Finally, a new owner for Brooklyn Heights Cinema

Finally, a new owner for Brooklyn Heights Cinema
Community Newspaper Group / Kate Briquelet

Brooklyn Heights’ beloved twin cinema will become more than a moviehouse, now that a local musician and tech specialist has taken over.

Kenn Lowy, the Brooklyn Heights Cinema’s new owner and a legend of the local left wing, said that he will modernize the decrepit little theater by adding a photo exhibit, open mic night and café to the bill — turning it into a destination for the arts.

“It’s one of the last neighborhood theaters in the city, and it’s a goldmine,” Lowy said. “Now people will have even more of a reason to come by.”

The tumbledown 150-seat cinema, at Orange and Henry streets, has weathered several changes in ownership since it opened in 1971. And with the help of loyal customers, it managed to stay afloat in an age of multiplexes.

Lowy was one of those devoted moviegoers. “You could blindfold me and I would know every part of this cinema,” he said. “It was really important to me and that’s why I bought it.”

A 30-year resident of the Heights, Lowy ran Brooklyn’s best-known political club, the Independent Neighborhood Democrats, until he was ousted last year.

He’s also a marathon swimmer and Community Board 2 member.

Now, in his leading role as indie cinema proprietor, he faces the task of modernizing an institution with a history of failed ownerships and renovation schemes.

The moviehouse began to slump in the 1990s, after distributors couldn’t get new movies on time.

Delphi Basilicato and Jai Singh owned the theater for eight years, but sold it in 2001 after they couldn’t attract investors to fund more than $60,000 in desired renovations and new equipment.

They also couldn’t compete with the 12-screen Regal Cinema on Court Street and Fort Greene’s BAM Rose Cinemas.

After Basilicato and Singh came husband-and-wife owners Norman Adie and Kasey Gittleman, who helmed the cinema for nearly a decade. In 2008, they floated plans to add two more screens above the low-rise building and a wine bar in the basement, but that plan — if it actually existed at all — fell apart last November, when police arrested Adie for cheating movie-loving investors in a Ponzi scheme. Instead of expanding the theater and building condos, he squandered $530,000 on personal expenses and running his other cinemas.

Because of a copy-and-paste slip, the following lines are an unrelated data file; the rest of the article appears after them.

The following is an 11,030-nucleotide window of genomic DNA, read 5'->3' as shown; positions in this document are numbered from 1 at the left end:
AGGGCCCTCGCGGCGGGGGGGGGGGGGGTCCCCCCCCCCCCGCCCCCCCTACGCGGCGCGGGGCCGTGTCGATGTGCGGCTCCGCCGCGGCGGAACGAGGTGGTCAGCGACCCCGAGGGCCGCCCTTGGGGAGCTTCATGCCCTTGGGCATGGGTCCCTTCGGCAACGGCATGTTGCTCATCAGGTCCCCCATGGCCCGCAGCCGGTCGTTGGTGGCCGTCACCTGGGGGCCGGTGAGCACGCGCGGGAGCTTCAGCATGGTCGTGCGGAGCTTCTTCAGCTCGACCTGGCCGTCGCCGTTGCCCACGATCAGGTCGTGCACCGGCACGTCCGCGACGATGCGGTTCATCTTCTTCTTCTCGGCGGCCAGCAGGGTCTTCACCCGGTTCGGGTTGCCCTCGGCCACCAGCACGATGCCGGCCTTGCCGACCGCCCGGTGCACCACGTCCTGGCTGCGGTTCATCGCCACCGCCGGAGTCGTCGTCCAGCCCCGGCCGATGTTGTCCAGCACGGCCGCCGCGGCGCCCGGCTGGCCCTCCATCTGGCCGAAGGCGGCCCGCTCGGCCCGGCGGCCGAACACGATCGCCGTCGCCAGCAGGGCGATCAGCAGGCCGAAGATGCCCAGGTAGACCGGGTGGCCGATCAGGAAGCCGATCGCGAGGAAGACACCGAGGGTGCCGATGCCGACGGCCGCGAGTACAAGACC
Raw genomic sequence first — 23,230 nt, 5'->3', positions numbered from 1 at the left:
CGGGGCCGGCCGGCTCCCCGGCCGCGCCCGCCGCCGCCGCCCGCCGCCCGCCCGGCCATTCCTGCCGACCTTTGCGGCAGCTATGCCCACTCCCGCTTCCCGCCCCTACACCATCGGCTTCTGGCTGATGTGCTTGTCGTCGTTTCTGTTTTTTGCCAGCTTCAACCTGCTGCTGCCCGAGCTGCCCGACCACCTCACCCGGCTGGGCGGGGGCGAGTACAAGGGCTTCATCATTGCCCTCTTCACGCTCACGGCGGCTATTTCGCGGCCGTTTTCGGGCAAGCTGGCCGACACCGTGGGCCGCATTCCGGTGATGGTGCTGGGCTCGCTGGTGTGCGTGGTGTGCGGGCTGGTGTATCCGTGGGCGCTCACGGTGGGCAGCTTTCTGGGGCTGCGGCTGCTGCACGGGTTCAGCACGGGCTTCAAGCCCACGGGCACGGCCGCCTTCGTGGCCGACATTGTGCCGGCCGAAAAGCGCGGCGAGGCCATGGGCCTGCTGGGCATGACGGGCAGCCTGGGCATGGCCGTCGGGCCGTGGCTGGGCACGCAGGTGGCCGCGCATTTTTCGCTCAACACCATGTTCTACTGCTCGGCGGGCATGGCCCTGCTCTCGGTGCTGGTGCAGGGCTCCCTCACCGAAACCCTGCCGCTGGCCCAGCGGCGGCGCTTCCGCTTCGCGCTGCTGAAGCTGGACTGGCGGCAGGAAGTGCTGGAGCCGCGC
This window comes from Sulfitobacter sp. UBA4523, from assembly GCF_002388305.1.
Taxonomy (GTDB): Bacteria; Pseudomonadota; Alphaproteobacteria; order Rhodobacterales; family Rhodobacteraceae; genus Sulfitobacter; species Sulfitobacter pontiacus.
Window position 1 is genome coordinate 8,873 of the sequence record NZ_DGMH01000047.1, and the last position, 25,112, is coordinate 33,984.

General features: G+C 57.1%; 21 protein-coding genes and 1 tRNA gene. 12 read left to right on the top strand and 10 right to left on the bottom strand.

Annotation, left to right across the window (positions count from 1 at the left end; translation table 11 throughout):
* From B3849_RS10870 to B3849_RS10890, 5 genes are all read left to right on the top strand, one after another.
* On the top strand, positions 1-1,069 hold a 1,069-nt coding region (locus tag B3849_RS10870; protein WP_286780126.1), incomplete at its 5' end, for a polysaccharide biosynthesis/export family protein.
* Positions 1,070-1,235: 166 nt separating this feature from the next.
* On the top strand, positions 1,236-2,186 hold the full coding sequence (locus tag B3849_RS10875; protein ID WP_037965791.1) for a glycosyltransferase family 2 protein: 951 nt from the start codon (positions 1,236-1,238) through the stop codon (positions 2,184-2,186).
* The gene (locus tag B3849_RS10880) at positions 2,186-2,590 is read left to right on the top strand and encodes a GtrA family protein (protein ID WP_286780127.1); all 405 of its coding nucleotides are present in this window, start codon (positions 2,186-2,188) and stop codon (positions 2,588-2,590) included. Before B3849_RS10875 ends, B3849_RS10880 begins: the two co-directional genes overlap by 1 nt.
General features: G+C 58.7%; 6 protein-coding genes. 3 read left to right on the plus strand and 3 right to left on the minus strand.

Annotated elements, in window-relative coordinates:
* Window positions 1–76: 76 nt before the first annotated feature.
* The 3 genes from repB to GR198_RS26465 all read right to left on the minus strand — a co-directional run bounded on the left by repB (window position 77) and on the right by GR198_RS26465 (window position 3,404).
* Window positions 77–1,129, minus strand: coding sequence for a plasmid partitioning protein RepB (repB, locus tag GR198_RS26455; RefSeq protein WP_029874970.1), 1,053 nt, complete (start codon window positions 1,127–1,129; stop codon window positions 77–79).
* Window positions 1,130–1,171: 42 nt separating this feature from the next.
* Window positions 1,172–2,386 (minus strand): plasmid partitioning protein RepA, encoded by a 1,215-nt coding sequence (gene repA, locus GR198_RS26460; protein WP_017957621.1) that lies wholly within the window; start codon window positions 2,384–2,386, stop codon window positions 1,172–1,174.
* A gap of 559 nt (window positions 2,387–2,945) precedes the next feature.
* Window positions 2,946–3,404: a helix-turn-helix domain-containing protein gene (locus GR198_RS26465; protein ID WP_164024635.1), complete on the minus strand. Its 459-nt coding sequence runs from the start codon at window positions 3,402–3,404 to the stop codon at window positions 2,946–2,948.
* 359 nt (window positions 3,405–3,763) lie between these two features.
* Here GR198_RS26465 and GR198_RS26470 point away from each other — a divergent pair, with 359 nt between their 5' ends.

Lowy, who had coveted the cinema for years, approached Adie in December after hearing about the fraud accusations. He agreed to assume the $50,000 in debt that his predecessor owed — mostly to film distributors — and bought the theater “for very little cash.”

This week, he signed a one-year lease, taking over what remained of Adie’s rental agreement.

Lowy said that he’s keeping his day jobs so he won’t be at every screening, but he plans to man the counter often.

“I’ll do whatever it takes,” he said, “and if there’s a line, you’ll see me shoving popcorn into bags.”

First up, is a new paint job. Eventually, he wants to convert the basement into a restaurant, and make the ground floor a daytime coffee operation, serving espresso and pastries through a window facing Henry Street.

“Nobody is doing this stuff,” he said. “If something doesn’t work, I’ll just try something else.”

Despite these coming attractions, Lowy is determined to keep his theater a throwback — he’s sticking to two screens.

Longtime manager Amy Mascena and projectionist Bryan Diego, who’ve been at the grindhouse for five years, will also retain their roles.

Mascena gives her new boss’s plans two thumbs up.

“This theater is really supported by the neighborhood,” Mascena said, “but we’d like it to be more than just a Brooklyn Heights cinema. This will be a community based theater, with much more art.”